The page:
We carefully made our way through the next two days, but in the evening of that third night, I opened the bedroom door and out ran our twenty-six year old cat, Cinder. He was lumbering right between the two growling and aggressive Sadie and Sierra. I panicked. I started screaming at them to get back! Stop! Now they weren’t going after the cat. It was me they were after. They started jumping up my back, biting at me as they lept. Their weight and strength caused me to slip and fall onto the tile floor in the living room. They wildly bit at my backside and both legs. I couldn’t get up! I felt as though I were moving in slow motion in a nightmare. I screamed so loud and at the same time looked back and could see the bared teeth of each dog biting into me. Linda wasn’t home. Christopher came running down the hallway screaming like a maniac scaring them off of me. By this time however, the attack caused so many bites to me, and the jeans I was wearing were nearly shredded from their teeth. While Christopher kept them away from me, I ran to the bedroom. All I could think to do was take a shower. I cried hysterically, and couldn’t get the fierce image of those dogs biting at me out of my mind. I still can’t shake that memory.
Christopher placed a call to Linda on her cell phone and she was back home within minutes. She took the dogs outside for what seemed to be hours. Again, she felt she should leave, and again we said “stay”. We’d make it work out. As strange as this may seem, it has worked out. Gradually, I have come to increase my trust of Sadie and Sierra, and we are all more cognizant of our movements in the house, as well as the placement of each animal. Most who hear this story can’t understand why any of this would be allowed to happen. That we’d bring this into our home, complicating life so dramatically, disrupting so much of what once was our routine. I say, this is our commitment to someone who has given so much of herself. She continues to give of herself, going beyond any expectation of reciprocity in a roommate type situation. Linda is quite easy to get along with as a roommate, as she pulls more than her share of responsibility. She has given me the motivation to move forward in life, and face my fears.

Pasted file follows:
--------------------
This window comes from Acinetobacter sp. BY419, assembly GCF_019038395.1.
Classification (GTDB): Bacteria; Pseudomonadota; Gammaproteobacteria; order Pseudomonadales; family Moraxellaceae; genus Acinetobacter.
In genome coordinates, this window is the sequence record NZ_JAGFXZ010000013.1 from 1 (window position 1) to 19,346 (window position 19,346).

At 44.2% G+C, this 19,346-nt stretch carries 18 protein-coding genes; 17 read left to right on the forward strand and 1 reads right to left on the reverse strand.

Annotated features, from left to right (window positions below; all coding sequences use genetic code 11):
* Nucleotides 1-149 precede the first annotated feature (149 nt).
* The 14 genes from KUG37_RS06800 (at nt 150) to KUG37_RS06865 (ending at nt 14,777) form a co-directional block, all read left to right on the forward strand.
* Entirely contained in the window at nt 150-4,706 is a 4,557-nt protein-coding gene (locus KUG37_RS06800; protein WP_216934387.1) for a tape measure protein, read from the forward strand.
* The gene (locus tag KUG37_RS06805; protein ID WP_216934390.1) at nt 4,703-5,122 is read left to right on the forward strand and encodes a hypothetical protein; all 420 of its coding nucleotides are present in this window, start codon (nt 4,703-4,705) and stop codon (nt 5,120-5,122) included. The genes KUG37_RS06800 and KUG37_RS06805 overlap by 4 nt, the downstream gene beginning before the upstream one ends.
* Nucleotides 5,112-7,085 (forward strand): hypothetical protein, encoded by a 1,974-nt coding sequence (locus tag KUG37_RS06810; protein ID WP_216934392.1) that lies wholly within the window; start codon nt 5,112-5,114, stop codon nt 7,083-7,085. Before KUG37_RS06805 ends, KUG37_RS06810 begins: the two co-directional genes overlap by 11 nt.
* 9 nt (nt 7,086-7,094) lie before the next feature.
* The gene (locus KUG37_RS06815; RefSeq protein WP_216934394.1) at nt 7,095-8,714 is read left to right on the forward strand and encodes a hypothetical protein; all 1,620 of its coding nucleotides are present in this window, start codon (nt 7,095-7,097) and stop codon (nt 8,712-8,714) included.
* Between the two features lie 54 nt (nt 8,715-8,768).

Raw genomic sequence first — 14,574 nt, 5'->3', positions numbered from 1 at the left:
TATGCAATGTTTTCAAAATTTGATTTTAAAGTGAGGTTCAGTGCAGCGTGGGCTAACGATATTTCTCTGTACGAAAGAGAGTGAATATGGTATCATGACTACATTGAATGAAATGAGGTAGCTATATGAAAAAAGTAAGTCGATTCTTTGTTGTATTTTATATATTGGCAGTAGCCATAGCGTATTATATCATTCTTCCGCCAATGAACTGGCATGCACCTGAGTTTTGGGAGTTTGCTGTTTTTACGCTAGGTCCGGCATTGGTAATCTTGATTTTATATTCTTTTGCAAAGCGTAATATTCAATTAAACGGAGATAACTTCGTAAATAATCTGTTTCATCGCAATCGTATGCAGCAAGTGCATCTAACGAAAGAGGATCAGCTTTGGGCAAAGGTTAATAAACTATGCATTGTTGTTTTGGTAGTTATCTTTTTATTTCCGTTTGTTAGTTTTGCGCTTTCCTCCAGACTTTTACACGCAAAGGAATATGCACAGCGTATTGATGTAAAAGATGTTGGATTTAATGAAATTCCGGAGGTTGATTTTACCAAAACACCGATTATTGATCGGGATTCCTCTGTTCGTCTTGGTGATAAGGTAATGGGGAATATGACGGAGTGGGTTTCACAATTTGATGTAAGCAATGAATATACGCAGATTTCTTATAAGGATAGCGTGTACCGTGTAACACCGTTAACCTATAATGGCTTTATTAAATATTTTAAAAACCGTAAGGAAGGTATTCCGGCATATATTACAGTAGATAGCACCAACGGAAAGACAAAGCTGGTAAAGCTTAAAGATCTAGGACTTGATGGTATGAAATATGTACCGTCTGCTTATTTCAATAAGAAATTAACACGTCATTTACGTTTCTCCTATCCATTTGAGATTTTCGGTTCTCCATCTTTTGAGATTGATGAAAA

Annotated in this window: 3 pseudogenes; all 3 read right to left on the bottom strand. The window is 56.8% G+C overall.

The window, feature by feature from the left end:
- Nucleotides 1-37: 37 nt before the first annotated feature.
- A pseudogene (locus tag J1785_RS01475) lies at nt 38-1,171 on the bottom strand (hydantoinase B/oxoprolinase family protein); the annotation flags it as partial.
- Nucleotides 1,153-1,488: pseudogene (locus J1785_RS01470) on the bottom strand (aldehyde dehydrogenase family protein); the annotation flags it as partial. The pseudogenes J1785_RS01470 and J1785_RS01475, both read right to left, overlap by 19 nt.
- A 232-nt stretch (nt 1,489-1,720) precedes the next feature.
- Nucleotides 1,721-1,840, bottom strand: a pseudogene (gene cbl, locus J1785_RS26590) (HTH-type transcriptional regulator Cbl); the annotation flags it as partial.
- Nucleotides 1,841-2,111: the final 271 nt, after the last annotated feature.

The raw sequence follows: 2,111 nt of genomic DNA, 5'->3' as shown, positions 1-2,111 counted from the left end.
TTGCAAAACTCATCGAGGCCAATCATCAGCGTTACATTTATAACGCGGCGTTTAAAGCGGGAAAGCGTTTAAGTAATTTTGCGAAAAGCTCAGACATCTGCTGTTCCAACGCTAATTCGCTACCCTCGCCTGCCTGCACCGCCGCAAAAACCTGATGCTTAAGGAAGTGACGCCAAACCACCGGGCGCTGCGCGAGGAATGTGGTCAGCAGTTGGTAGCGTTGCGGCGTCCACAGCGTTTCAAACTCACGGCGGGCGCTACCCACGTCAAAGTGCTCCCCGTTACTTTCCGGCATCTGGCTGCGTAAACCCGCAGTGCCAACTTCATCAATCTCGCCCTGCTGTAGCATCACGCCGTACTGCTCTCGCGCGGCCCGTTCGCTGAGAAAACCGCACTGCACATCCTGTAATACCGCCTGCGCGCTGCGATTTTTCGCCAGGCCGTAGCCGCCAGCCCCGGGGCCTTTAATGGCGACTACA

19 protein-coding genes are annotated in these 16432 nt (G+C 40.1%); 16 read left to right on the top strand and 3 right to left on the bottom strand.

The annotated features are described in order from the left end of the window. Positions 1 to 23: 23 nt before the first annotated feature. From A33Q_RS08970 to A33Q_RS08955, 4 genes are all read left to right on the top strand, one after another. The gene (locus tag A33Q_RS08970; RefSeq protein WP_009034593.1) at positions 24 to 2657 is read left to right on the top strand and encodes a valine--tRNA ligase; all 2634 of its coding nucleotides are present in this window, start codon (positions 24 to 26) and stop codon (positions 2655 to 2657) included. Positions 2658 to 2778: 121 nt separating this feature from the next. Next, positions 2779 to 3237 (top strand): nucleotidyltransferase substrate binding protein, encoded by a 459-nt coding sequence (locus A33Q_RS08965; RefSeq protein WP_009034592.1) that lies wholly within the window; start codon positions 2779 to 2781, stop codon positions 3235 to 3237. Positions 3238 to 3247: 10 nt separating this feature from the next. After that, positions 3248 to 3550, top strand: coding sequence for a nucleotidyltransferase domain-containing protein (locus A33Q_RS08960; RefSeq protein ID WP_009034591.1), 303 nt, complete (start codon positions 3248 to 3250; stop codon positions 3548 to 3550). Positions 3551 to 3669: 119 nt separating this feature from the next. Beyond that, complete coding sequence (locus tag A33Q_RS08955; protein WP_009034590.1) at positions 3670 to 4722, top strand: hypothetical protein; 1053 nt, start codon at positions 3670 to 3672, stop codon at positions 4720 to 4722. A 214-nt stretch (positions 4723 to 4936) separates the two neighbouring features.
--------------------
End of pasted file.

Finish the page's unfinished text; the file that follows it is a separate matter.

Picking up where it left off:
To me, Linda has been an incredible listener, gently asking if I am open to her feedback. She has seen the areas where my fear leads to inaction and ultimately becoming an even greater and more dangerous problem. In those situations, she has taken me by the hand and committed herself to helping me; being at my side, asking questions I may have missed, devising solutions, and ultimately resolving problems. This has been such a burden lifted from my shoulders. It’s the support and guidance I am in need of for now, all given without creating any codependency. It all feels so healthy to me. I’ll share more of this past month’s developments, and the progress we’re all making here in our home.